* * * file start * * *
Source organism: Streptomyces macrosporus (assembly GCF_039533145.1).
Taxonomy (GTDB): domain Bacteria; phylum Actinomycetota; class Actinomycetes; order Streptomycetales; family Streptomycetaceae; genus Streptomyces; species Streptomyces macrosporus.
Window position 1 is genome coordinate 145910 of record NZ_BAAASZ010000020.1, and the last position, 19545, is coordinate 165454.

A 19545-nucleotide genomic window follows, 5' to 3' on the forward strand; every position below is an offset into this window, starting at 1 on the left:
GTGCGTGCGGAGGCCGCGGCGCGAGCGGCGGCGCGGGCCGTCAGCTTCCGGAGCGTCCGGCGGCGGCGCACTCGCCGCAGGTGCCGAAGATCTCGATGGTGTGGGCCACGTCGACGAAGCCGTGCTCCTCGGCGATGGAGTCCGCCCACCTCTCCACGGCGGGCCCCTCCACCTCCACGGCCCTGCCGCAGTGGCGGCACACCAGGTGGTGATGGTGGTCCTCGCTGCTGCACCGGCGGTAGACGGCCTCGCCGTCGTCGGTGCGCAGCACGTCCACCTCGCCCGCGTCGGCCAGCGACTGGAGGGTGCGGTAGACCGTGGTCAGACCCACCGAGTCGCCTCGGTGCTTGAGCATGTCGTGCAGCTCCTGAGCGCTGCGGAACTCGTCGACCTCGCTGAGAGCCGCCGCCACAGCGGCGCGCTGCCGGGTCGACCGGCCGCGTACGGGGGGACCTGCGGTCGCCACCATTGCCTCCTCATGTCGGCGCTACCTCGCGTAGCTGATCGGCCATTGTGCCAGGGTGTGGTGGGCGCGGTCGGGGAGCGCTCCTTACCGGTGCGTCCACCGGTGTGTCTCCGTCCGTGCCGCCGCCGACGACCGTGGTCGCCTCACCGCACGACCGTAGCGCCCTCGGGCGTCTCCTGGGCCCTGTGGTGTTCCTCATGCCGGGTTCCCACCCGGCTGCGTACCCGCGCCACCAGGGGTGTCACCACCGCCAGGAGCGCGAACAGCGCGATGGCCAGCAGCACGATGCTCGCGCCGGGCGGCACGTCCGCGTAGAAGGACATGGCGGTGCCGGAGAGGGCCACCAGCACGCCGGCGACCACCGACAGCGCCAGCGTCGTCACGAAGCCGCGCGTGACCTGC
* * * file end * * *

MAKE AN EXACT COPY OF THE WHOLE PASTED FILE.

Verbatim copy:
Source organism: Streptomyces macrosporus (assembly GCF_039533145.1).
Taxonomy (GTDB): domain Bacteria; phylum Actinomycetota; class Actinomycetes; order Streptomycetales; family Streptomycetaceae; genus Streptomyces; species Streptomyces macrosporus.
Window position 1 is genome coordinate 145910 of record NZ_BAAASZ010000020.1, and the last position, 19545, is coordinate 165454.

A 19545-nucleotide genomic window follows, 5' to 3' on the forward strand; every position below is an offset into this window, starting at 1 on the left:
GTGCGTGCGGAGGCCGCGGCGCGAGCGGCGGCGCGGGCCGTCAGCTTCCGGAGCGTCCGGCGGCGGCGCACTCGCCGCAGGTGCCGAAGATCTCGATGGTGTGGGCCACGTCGACGAAGCCGTGCTCCTCGGCGATGGAGTCCGCCCACCTCTCCACGGCGGGCCCCTCCACCTCCACGGCCCTGCCGCAGTGGCGGCACACCAGGTGGTGATGGTGGTCCTCGCTGCTGCACCGGCGGTAGACGGCCTCGCCGTCGTCGGTGCGCAGCACGTCCACCTCGCCCGCGTCGGCCAGCGACTGGAGGGTGCGGTAGACCGTGGTCAGACCCACCGAGTCGCCTCGGTGCTTGAGCATGTCGTGCAGCTCCTGAGCGCTGCGGAACTCGTCGACCTCGCTGAGAGCCGCCGCCACAGCGGCGCGCTGCCGGGTCGACCGGCCGCGTACGGGGGGACCTGCGGTCGCCACCATTGCCTCCTCATGTCGGCGCTACCTCGCGTAGCTGATCGGCCATTGTGCCAGGGTGTGGTGGGCGCGGTCGGGGAGCGCTCCTTACCGGTGCGTCCACCGGTGTGTCTCCGTCCGTGCCGCCGCCGACGACCGTGGTCGCCTCACCGCACGACCGTAGCGCCCTCGGGCGTCTCCTGGGCCCTGTGGTGTTCCTCATGCCGGGTTCCCACCCGGCTGCGTACCCGCGCCACCAGGGGTGTCACCACCGCCAGGAGCGCGAACAGCGCGATGGCCAGCAGCACGATGCTCGCGCCGGGCGGCACGTCCGCGTAGAAGGACATGGCGGTGCCGGAGAGGGCCACCAGCACGCCGGCGACCACCGACAGCGCCAGCGTCGTCACGAAGCCGCGCGTGACCTGC